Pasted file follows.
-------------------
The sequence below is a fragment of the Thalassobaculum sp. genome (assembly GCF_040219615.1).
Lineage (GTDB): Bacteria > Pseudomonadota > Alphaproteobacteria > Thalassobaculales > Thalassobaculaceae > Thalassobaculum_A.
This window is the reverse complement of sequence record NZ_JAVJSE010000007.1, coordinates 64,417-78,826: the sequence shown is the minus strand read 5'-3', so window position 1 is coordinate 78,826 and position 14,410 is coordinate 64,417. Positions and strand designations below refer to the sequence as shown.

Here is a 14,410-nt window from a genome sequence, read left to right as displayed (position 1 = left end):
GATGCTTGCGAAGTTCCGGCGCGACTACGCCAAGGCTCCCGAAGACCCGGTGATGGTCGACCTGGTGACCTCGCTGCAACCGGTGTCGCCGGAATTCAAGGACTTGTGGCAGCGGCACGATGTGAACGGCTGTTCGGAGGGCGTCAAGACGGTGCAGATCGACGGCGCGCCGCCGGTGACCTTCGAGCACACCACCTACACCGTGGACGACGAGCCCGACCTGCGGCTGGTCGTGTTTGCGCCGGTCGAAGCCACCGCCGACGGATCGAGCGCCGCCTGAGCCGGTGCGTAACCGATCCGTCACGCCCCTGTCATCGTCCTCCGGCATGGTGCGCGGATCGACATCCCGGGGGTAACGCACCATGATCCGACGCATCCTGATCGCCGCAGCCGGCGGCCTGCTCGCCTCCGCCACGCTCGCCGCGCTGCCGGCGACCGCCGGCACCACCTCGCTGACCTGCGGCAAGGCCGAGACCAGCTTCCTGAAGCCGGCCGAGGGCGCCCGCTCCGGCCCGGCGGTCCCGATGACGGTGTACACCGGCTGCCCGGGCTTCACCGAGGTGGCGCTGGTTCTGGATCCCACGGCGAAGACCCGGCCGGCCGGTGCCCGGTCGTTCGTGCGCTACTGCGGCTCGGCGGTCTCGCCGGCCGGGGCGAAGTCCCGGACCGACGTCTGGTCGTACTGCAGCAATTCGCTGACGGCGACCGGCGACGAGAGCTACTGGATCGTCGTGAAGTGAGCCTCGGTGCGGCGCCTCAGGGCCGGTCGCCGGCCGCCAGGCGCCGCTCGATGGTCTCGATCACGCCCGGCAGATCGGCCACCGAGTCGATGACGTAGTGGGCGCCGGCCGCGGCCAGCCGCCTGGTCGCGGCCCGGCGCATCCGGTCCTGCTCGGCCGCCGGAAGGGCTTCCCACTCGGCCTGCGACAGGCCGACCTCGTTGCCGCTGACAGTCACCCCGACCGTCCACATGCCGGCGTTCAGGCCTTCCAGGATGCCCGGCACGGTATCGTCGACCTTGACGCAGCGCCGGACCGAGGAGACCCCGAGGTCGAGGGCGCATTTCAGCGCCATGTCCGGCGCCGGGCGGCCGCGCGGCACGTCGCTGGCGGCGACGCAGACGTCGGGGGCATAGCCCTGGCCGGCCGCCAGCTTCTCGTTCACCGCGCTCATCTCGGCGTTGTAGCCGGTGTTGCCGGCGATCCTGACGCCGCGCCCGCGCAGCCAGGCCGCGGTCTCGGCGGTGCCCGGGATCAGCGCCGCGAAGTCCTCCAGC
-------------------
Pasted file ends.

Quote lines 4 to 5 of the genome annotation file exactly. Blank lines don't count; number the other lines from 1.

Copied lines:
Here is a 14,410-nt window from a genome sequence, read left to right as displayed (position 1 = left end):
GATGCTTGCGAAGTTCCGGCGCGACTACGCCAAGGCTCCCGAAGACCCGGTGATGGTCGACCTGGTGACCTCGCTGCAACCGGTGTCGCCGGAATTCAAGGACTTGTGGCAGCGGCACGATGTGAACGGCTGTTCGGAGGGCGTCAAGACGGTGCAGATCGACGGCGCGCCGCCGGTGACCTTCGAGCACACCACCTACACCGTGGACGACGAGCCCGACCTGCGGCTGGTCGTGTTTGCGCCGGTCGAAGCCACCGCCGACGGATCGAGCGCCGCCTGAGCCGGTGCGTAACCGATCCGTCACGCCCCTGTCATCGTCCTCCGGCATGGTGCGCGGATCGACATCCCGGGGGTAACGCACCATGATCCGACGCATCCTGATCGCCGCAGCCGGCGGCCTGCTCGCCTCCGCCACGCTCGCCGCGCTGCCGGCGACCGCCGGCACCACCTCGCTGACCTGCGGCAAGGCCGAGACCAGCTTCCTGAAGCCGGCCGAGGGCGCCCGCTCCGGCCCGGCGGTCCCGATGACGGTGTACACCGGCTGCCCGGGCTTCACCGAGGTGGCGCTGGTTCTGGATCCCACGGCGAAGACCCGGCCGGCCGGTGCCCGGTCGTTCGTGCGCTACTGCGGCTCGGCGGTCTCGCCGGCCGGGGCGAAGTCCCGGACCGACGTCTGGTCGTACTGCAGCAATTCGCTGACGGCGACCGGCGACGAGAGCTACTGGATCGTCGTGAAGTGAGCCTCGGTGCGGCGCCTCAGGGCCGGTCGCCGGCCGCCAGGCGCCGCTCGATGGTCTCGATCACGCCCGGCAGATCGGCCACCGAGTCGATGACGTAGTGGGCGCCGGCCGCGGCCAGCCGCCTGGTCGCGGCCCGGCGCATCCGGTCCTGCTCGGCCGCCGGAAGGGCTTCCCACTCGGCCTGCGACAGGCCGACCTCGTTGCCGCTGACAGTCACCCCGACCGTCCACATGCCGGCGTTCAGGCCTTCCAGGATGCCCGGCACGGTATCGTCGACCTTGACGCAGCGCCGGACCGAGGAGACCCCGAGGTCGAGGGCGCATTTCAGCGCCATGTCCGGCGCCGGGCGGCCGCGCGGCACGTCGCTGGCGGCGACGCAGACGTCGGGGGCATAGCCCTGGCCGGCCGCCAGCTTCTCGTTCACCGCGCTCATCTCGGCGTTGTAGCCGGTGTTGCCGGCGATCCTGACGCCGCGCCCGCGCAGCCAGGCCGCGGTCTCGGCGGTGCCCGGGATCAGCGCCGCGAAGTCCTCCAGC